Later in the 80s came one of Barbara’s most famous comic appearances, though for all the wrong reasons. In the 1988 special “The Killing Joke,” Barbara (in her civilian identity) was shot in the spine by the Joker and permanently disabled, as part of the Joker’s attempt to torment her father. Despite having starred in a special earlier that year, apparently Barbara was deemed usable as “cannon fodder” for the sake of a story primarily about the Joker’s nature. One side effect of “The Killing Joke,” though mostly amplified starting in the 90s, was helping to kick off the modern storytelling trend of the Joker as a mass killer. Stories since the 90s repetitively show the Joker gruesomely killing more people than the population of Cincinnati per appearance. I’ve written at length about why I dislike the modern comics’ Joker (and how he symbolizes a lot of what’s wrong with modern superhero comics), so I won’t repeat myself.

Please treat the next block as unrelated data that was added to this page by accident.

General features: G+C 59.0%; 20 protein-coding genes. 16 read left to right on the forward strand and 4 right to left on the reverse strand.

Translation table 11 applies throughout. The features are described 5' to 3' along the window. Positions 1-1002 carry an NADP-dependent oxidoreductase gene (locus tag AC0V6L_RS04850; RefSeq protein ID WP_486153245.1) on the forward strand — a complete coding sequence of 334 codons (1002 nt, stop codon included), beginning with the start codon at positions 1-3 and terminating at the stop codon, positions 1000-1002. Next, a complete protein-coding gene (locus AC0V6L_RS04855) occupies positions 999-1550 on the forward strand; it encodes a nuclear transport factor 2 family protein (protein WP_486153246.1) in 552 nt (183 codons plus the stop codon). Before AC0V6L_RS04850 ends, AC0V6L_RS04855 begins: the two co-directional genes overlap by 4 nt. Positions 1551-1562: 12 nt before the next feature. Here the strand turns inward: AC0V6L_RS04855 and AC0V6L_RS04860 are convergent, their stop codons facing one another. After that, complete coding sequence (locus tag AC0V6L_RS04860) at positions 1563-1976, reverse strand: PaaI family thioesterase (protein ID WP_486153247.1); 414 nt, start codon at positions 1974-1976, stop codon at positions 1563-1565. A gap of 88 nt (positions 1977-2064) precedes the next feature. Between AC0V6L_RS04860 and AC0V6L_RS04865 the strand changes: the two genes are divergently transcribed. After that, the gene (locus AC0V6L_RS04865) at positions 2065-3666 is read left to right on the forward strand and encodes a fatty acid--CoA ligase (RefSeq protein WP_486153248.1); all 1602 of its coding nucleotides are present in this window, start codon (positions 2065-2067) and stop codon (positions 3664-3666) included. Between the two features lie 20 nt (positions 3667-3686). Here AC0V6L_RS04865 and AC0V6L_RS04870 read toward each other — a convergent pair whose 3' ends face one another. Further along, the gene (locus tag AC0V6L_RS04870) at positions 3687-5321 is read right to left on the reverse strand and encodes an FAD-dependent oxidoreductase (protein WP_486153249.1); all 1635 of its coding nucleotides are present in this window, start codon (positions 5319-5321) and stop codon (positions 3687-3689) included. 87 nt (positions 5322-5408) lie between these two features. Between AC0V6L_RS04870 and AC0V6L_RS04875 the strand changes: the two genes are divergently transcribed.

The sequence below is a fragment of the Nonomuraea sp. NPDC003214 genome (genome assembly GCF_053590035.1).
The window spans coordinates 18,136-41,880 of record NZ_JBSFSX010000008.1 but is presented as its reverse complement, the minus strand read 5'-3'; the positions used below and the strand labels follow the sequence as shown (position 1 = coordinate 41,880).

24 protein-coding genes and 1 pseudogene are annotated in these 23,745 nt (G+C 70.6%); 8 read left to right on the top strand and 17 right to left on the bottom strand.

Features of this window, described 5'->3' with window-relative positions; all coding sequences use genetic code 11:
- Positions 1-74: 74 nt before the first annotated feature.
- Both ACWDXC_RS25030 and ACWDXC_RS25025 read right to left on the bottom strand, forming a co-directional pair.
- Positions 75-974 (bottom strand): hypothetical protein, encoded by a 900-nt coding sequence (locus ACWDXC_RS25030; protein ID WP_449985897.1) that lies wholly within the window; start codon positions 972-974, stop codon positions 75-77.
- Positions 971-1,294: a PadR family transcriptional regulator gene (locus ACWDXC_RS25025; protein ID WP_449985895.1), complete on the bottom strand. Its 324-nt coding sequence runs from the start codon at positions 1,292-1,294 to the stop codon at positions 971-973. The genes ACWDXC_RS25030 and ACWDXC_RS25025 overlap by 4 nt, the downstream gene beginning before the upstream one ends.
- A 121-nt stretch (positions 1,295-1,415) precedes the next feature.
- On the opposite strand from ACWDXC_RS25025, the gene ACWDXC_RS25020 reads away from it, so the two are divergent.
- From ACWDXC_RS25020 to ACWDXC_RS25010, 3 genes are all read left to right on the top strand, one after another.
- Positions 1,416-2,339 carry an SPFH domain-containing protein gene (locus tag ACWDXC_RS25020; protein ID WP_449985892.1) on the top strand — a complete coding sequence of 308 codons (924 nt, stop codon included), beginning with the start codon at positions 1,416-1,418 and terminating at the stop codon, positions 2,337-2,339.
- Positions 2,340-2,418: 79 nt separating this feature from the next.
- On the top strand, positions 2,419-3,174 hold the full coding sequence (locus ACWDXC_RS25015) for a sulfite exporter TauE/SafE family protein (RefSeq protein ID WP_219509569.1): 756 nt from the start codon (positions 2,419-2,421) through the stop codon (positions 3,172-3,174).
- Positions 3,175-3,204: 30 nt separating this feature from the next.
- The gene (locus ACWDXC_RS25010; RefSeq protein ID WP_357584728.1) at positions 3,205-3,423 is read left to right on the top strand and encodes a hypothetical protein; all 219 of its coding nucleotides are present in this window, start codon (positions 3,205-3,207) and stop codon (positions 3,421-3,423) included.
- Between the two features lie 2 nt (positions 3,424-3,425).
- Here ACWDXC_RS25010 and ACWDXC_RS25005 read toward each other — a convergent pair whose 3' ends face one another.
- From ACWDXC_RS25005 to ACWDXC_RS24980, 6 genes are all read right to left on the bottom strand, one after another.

The other, more positive side effect of “The Killing Joke” was Barbara eventually being rescued from cannon-fodder limbo by editor Kim Yale and writer John Ostrander. Yale and Ostrander decided to make a silk purse out of “The Killing Joke”‘s sow’s ear by turning Barbara, now using a wheelchair, into the computer expert Oracle. Introduced in the role of Oracle in “Suicide Squad” #23 in January 1989, Barbara became a broker of information for the DC Universe’s superhero community, using a vast array of computer knowledge along with her pre-existing skills. Barbara also kept up her martial arts training via modifying her fighting techniques.